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Betty Leibold

Professor of Medicine and
Adjunct Professor of Oncological Sciences

Betty Leibold

B.S. State University of New York

Ph.D. Massachusetts Institute of Technology

Research

References

betty.leibold@genetics.utah.edu

Betty Leibold's Lab Page

Betty Leibold's PubMed Literature Search

Molecular Biology Program

Iron Metabolism, Diabetes, Mitosis

Research

Research in our laboratory focuses on how eukaryotic cells sense and respond to iron and how dysregulation of iron homeostasis leads to disease. Most cells require iron for growth and proliferation due to its presence in proteins involved in hemoglobin synthesis, DNA synthesis and mitochondrial respiration. Regulation of cellular iron content is crucial: excess iron catalyzes the generation of toxic reactive oxygen species that damage cellular macromolecules while cellular iron deficiency causes cell cycle arrest and reduces cell proliferation. Dysregulation of iron homeostasis caused by iron deficiency or iron excess leads to common hematological, neurodegenerative and metabolic diseases. All organisms have therefore developed mechanisms to sense, acquire and store iron.

In vertebrates, cellular iron homeostasis is controlled post-transcriptionally by iron regulatory proteins 1 and 2 (IRP1 and IRP2). IRPs bind to RNA stem-loop structures known as iron-responsive elements (IREs) in the mRNAs of proteins involved in iron uptake, sequestration and export. The binding of IRPs to IREs regulates either the translation or stability of the mRNA. IRPs also regulate other IRE-mRNAs that encode proteins involved in tricarboxylic acid cycle, heme biosynthesis and the cell cycle. Our goals are to understand the mechanisms by which IRPs sense iron and how dysregulation of iron homeostasis due to IRP deficiency causes disease. To this end, we use transgenic mice and the nematode Caenorhabditis elegans, as well as cultured cells, to study iron homeostasis. Our research is focused several areas.

Mechanisms for IRP2 regulation
We have discovered two novel pathways for regulating IRP2 function. One pathway regulates the iron-dependent proteolysis of IRP2 by an iron-regulated E3 ubiquitin FBXL5 ligase during cellular iron overload, which protects cells from toxic effects of excess iron. The other pathway involves the iron-independent regulation of IRP2 by phosphorylation during the cell cycle, which may provide a mechanism to regulate proliferation by altering iron metabolism during the cell cycle. Our goal is to understand how IRP2 is regulated by these pathways and how IRP2 affects cell cycle progression and the proliferation of cancer cells.

Iron and disease
Dysregulation of iron homeostasis is associated with common hematological, neurological and metabolic diseases. Mice with a targeted deletion of the Irp2 gene develop anemia, balance and motor abnormalities, and diabetes. We have also found that IRP2 deficiency leads to diabetes. Our current goal is to understand how alterations in iron homeostasis in IRP2 deficient mice cause diabetes.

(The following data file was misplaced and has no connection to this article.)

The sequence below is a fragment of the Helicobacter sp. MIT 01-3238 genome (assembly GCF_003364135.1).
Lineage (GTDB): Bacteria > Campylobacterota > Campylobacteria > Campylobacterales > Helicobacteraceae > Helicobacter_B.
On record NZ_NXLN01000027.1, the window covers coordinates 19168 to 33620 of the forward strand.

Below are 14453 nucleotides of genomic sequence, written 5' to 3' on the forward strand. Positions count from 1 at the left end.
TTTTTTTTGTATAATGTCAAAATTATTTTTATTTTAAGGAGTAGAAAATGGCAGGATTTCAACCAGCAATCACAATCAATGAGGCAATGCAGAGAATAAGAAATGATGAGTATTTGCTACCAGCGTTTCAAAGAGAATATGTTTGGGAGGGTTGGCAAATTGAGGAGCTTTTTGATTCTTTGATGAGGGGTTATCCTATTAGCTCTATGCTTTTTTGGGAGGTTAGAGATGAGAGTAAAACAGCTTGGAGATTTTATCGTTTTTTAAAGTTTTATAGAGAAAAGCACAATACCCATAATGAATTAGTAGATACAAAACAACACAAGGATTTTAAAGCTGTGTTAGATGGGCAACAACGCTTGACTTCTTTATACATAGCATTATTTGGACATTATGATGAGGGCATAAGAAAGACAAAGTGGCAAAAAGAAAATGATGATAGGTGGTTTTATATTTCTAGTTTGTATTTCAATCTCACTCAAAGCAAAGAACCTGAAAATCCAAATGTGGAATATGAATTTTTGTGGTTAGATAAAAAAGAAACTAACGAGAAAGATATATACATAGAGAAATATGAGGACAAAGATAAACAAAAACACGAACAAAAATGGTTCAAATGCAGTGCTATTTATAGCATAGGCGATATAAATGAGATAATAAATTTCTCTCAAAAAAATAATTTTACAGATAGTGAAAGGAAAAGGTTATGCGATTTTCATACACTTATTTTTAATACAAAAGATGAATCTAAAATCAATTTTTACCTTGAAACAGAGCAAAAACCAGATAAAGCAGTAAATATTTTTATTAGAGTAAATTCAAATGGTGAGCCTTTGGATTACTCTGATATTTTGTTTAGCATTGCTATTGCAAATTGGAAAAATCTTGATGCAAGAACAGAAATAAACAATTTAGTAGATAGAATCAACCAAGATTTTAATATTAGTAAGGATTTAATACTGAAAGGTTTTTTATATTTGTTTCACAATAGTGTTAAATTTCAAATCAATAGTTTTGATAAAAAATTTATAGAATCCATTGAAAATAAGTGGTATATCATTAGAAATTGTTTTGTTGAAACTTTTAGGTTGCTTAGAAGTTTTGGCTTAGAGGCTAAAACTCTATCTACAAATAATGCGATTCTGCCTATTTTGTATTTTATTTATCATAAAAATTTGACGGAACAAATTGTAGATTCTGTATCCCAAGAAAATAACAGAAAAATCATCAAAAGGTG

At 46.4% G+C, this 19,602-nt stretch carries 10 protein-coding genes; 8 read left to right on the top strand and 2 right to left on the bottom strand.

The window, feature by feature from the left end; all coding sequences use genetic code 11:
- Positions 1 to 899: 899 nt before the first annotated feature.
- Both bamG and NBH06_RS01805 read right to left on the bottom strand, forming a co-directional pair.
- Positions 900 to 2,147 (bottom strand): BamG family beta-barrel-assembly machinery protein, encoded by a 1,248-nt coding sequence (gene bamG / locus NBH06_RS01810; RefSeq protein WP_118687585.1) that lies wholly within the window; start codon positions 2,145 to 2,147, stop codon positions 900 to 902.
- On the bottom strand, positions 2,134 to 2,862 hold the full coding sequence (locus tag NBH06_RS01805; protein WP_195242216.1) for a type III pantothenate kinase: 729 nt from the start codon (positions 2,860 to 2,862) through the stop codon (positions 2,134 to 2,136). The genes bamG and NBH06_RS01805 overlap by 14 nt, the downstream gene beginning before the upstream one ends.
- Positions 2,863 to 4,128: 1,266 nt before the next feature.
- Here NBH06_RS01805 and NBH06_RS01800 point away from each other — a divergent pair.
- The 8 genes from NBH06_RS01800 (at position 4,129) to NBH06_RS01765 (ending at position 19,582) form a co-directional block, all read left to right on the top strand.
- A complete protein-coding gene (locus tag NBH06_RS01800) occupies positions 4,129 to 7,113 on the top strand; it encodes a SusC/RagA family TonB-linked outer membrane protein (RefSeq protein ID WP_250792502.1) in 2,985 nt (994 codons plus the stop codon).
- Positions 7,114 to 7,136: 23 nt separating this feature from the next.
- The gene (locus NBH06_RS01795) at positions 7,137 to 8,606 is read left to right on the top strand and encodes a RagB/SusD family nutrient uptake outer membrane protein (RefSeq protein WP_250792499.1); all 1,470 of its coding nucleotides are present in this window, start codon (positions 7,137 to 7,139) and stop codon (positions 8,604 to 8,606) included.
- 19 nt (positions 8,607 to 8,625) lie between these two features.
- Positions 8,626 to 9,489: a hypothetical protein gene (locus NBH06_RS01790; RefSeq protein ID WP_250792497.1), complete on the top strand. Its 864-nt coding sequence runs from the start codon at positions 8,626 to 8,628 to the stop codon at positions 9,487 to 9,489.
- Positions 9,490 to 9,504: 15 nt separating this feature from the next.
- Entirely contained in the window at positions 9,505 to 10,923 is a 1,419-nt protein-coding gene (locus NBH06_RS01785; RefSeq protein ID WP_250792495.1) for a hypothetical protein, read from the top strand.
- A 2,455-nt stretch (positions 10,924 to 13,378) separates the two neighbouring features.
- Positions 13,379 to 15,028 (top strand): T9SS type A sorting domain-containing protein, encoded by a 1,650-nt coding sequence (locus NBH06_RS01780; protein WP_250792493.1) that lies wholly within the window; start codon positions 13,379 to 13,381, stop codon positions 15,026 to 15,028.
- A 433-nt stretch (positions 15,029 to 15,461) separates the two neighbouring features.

C. elegans as a genetic model for iron and oxygen homeostasis
We are using C. elegans as a model to identify novel iron-regulated genes and pathways in worms that have similar roles in mammals. Our previous studies identified an iron enhancer in genes that are regulated by iron and oxygen. We are identifying the proteins involved in iron-dependent transcription and studying the molecular mechanisms by which iron coordinately regulates the transcriptional activation and repression of these genes. Biochemical approaches and genetic screens are being employed to identify components involved in this process.

References

  1. Zumbrennen-Bullough KB, Becker L, Garrett L, Hölter SM, Calzada-Wack J, Mossbrugger I, Quintanilla-Fend L, Racz I, Rathkolb B, Klopstock T, Wurst W, Zimmer A, Wolf  E, Fuchs H, Gailus-Durner V, Hrabě de Angelis M, Romney SJ and Leibold EA (2014). Abnormal brain iron metabolism in Irp2 deficient mice is associated with mild neurological and behavioral impairments. PLOS One, 9(6):e98072
  2. Anderson CP and Leibold EA (2014). Mechanisms of iron metabolism in Caenorhabditis elegans. Frontiers in Pharmacology, 5:113
  3. Anderson CP, Shen M, Eisenstein RS, Leibold EA (2012). Mammalian iron metabolism and its control by iron regulatory proteins. Biochim Biophys Acta, 1823(9):1468-83
  4. Romney SJ, Newman BS, Thacker C, Leibold EA (2011) HIF-1 regulates iron homeostasis in Caenorhabditis elegans by activation and inhibition of genes involved in iron uptake and storage. PLoS Genetics, 7(12):e1002394
  5. Vashisht AA, Zumbrennen KB, Huang X, Powers DN, Durazo A, Sun D, Bhaskaran N, Persson A, Uhlen M, Sangfels O, Spruck C, Leibold EA, Wohlschlegel JA (2009) Proteolytic degradation of IRP2 by an iron-regulated FBXL5 ubiquitin ligase. Science, 326:718-721
  6. Zumbrennen KB, Wallander MW, Romney SJ, Leibold EA (2009) Cysteine oxidation regulates the RNA-binding activity of IRP2 during oxidative stress. Mol Cell Bio, 29:2219-2229
  7. Wallander ML, Zumbrennen KB, Rodansky ES, Romney SJ, Leibold EA (2008) Iron-independent phosphorylation of IRP2 regulates ferritin during the cell cycle. J Biol Chem, 283:23589-23598
  8. Romney SJ, Thacker C, Leibold EA (2008). An iron enhancer element in the ftn-1 gene directs iron dependent expression in C. elegans intestine. J Biol Chem, 283(2):716-725
  9. Zumbrennen KB, Hanson ES, Leibold EA (2008) HOIL-1 is not required for iron-mediated degradation of IRP2 in HEK293 cells. Biochim Biophys Acta, 1783(2):246-252

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Last Updated: 11/2/16